Meanwhile, Lance Dashoff, founder and CEO of live music social app Loudie, said it all comes down to one simple factor: whether the user is older or younger than 25.
“To most of us living and breathing in that [location app] world, it’s no surprise [that Apple was tracking this data],” said Dashoff. “But for a lot of mainstream smartphone users, it’s just setting in.”
“It’s a generational thing,” he continued. “There is a huge difference between the 25-and-under social media user and the 25-and-over. They [the younger contingent] just don’t care. They have no concern about that. Privacy means nothing to them. This is just another news story to them.”
Eliot Van Buskirk, Evolver.fm: As a provider of a location-based service, how did you react to this news that Apple and Google are doing this?
Daniele Calabrese, Soundtrckr: I am not surprised. What I mean by that is that location is not a “feature” of the smartphone but a core essential component inherent to the experience of the digital device and its interaction with the surrounding environment. What is strange is the fact that they are stored on the device instead of communicated back to the cloud and deleted from the cache of the device each time the app is closed and/or the reporting of the location is completed.
James Milward, Herd.fm: Our opinion is that the likelihood of this data being used for “evil” is small, but as the data in stored on the device, it could be an issue if your phone was stolen. We think the bigger issue is that now, people outside of these companies know about he data and could potentially try and exploit it, less so the companies like Apple and Google. Also, just for context, with Herd.fm, we don’t store any location data on the actual device, rather music track “drops” are stored on a secure remote database.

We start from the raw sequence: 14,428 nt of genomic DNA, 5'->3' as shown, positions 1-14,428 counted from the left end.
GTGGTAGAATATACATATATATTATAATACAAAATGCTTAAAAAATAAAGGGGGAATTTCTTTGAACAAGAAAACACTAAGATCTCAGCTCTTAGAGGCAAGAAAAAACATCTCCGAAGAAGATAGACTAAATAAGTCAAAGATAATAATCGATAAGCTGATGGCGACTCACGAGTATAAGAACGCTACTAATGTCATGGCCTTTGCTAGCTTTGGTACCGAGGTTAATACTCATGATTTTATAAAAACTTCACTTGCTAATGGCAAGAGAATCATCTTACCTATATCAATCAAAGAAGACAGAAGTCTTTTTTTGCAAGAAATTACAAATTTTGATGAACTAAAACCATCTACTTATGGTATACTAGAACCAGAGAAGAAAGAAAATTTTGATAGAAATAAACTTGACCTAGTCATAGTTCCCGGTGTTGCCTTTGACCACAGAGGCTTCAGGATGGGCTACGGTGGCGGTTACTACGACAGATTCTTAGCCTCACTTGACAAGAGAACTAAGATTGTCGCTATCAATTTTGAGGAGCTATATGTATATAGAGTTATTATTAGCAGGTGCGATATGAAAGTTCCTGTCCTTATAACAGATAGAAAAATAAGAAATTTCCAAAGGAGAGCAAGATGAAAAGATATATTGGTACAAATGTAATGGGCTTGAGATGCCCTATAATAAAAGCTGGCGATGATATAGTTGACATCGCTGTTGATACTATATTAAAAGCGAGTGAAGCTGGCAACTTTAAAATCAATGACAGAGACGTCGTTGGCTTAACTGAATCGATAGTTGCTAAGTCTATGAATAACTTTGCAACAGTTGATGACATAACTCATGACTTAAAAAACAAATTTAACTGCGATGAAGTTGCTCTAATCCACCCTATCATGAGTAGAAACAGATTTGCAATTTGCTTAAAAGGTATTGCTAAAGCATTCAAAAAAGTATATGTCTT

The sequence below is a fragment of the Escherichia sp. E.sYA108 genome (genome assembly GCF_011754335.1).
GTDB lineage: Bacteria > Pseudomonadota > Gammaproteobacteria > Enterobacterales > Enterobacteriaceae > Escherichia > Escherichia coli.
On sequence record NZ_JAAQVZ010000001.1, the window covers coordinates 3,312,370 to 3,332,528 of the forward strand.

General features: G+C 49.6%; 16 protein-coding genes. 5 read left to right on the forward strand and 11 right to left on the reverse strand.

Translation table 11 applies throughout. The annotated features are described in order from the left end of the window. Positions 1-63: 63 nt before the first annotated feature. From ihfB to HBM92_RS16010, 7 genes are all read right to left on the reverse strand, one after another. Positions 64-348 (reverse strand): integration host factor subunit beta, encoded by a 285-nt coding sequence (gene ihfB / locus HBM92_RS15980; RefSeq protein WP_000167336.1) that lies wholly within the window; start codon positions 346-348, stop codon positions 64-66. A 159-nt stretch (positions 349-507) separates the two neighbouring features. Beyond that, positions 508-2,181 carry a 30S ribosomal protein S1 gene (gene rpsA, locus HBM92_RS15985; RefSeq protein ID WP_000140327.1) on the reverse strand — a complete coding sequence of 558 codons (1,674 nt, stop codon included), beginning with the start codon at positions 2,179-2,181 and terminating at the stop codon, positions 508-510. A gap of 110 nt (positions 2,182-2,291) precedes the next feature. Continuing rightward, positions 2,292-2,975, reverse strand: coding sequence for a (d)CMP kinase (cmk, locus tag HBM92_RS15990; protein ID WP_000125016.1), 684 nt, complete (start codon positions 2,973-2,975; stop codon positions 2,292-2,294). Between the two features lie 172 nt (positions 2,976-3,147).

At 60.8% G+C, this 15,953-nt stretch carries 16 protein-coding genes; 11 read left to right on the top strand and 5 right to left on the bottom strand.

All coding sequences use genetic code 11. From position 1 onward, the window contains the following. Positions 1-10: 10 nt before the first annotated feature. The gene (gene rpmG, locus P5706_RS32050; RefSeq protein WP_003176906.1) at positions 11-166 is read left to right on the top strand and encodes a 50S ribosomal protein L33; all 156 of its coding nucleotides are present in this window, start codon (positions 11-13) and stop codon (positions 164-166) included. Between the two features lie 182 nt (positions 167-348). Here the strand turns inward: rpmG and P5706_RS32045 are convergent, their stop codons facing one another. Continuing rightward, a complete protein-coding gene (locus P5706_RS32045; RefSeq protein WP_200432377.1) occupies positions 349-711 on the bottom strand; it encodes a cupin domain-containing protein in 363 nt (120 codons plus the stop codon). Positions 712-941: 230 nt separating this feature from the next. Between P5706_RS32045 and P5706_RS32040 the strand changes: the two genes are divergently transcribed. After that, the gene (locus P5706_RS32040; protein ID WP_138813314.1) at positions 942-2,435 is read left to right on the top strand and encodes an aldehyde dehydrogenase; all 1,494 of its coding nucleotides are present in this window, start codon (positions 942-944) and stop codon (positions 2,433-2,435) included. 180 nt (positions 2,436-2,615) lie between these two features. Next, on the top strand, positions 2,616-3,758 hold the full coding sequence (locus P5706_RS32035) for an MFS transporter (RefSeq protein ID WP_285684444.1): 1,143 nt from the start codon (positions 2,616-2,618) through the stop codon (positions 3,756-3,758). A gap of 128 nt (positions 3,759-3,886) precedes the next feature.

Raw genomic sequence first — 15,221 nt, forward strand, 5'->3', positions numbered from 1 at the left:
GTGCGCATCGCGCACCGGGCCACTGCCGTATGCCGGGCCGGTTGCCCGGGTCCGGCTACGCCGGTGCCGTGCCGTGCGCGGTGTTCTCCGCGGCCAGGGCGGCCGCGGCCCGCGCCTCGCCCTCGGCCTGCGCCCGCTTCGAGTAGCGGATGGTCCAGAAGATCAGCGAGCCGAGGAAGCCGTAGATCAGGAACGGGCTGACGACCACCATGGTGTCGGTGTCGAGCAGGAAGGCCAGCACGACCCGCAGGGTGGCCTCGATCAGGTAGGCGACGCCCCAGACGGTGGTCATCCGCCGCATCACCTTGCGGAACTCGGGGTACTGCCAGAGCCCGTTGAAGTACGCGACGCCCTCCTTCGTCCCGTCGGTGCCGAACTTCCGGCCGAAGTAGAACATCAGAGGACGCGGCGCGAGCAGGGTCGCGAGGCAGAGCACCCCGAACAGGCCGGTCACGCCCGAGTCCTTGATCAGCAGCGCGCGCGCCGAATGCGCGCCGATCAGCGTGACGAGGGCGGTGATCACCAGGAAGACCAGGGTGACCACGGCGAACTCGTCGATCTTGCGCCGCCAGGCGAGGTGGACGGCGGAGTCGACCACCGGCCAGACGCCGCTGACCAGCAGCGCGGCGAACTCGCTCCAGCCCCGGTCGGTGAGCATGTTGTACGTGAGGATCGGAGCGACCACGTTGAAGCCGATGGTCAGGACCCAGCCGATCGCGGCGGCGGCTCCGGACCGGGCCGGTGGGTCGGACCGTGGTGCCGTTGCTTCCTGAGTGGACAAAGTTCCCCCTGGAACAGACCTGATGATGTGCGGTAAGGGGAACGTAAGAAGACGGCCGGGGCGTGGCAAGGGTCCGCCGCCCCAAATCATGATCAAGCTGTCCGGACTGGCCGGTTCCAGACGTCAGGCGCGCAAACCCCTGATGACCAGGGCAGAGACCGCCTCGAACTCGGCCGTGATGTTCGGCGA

Evolver.fm: How do you think all of this commotion might affect your business, if at all?
Calabrese: We are at the early stage of location-based world. There is going to be a big debate on the issue, but I find it [similar] to anything else that has moved from being associated with a novel behavior to starting to become mainstream. It reminds me of the early days of mobile phones when the debate was about breaking up the privacy by carrying the device all the time around. The reality… later proved different.
Milward: To be honest, it might be a good thing as Apple and Google will probably have to communicate better about how location services work, which will hopefully give users more confidence in this service and ultimately could encourage a further adoption of location based services, or at least a further interest in them.
Evolver.fm: What needs to happen so that people can enjoy location-based services without worrying that they’re being tracked without their knowledge?
Calabrese: [They need] more disclaimer and opt-in notification features. In the end, the mass adoption of the phenomena will prevail.
Milward: We think that better communication about what exactly is happening with this tracking and an effort by these companies about whey they are doing this and what the benefits are? Again, similar to the previous answer, we feel that if this is done well, it could hopefully give users more confidence in this service and ultimately could encourage a further adoption of location based services, or at least a further interest in them.
Evolver.fm: Is there anything else you want to say about this?
Calabrese: It is good news! The mainstreaming process has started!
Milward: Our thoughts are probably best echoed in this blog post. We feel strongly that time will tell that this isn’t some sinister plot, rather just a function of what the devices are capable of and valuable to how they function overall.
(Image courtesy of O’Reilly)